The Republic of Cyprus was amongst more than 100 jurisdictions present at the OECD Multilateral Convention, for negotiations to implement tax treaty related measures to prevent base erosion and profit shifting, held on 24 November 2016.
Base erosion and profit shifting (BEPS), has become a pressing issue, and the measures introduced are in recognition of the importance of ensuring that profits are taxed where substantive economic activities of the profits are carried out.
Further to our earlier article on the OECD’s proposals for global reforms, the measures devised under the OECD/G20 BEPS project, include tax treaty-related measures for tax avoidance and to prevent treaty abuse and improve dispute resolution.
- Provisions intended to tackle tax avoidance and the effects of hybrid mismatch arrangements according to Action 2 of the BEPS project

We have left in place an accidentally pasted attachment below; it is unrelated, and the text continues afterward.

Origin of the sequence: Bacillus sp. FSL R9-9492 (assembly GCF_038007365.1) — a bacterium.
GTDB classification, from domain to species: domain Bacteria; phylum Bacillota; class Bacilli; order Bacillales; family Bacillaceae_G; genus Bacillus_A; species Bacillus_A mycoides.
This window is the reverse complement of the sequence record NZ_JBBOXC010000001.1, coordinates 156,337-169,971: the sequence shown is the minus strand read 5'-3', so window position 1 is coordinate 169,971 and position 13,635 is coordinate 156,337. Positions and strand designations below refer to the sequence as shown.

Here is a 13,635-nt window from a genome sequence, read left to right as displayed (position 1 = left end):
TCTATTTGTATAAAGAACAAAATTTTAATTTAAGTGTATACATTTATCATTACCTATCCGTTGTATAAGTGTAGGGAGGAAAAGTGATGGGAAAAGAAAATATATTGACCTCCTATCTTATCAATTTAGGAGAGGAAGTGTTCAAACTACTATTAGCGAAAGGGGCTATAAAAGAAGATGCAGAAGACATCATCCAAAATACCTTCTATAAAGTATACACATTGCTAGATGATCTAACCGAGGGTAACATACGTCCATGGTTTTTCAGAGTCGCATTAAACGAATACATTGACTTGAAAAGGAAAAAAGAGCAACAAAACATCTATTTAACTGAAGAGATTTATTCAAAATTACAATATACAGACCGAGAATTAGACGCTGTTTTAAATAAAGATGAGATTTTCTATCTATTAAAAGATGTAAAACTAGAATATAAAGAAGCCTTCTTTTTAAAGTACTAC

- Provisions addressing treaty benefits granted for inappropriate circumstances under BEPS Action 6
- Revised definition of "permanent establishment" as recommended under BEPS Action 7
- Changes to facilitate access to and resolution of mutual agreement procedures more effective and in line with BEPS Action 14 (including a mandatory binding arbitration provision similar to that of the U.S. tax treaties)
As William Morris, chair of the tax section of the OECD Business and Industry Advisory Committee conveyed, in his 25 November 2016 statement, “We hope that widespread adoption of the multilateral instrument (MLI), will result in a number of the key BEPS recommendations being implemented in a consistent and coordinated way across many countries, so that tax treaties can continue to perform their fundamental role of preventing double taxation and facilitating the cross-border trade and investment that creates inclusive growth, jobs, and wealth for all."
The Cyprus Ministry of Finance announced in their press release on 5 April 2017, its intention to sign the Multilateral Instrument at the signing ceremony to be held in Paris, in June 2017.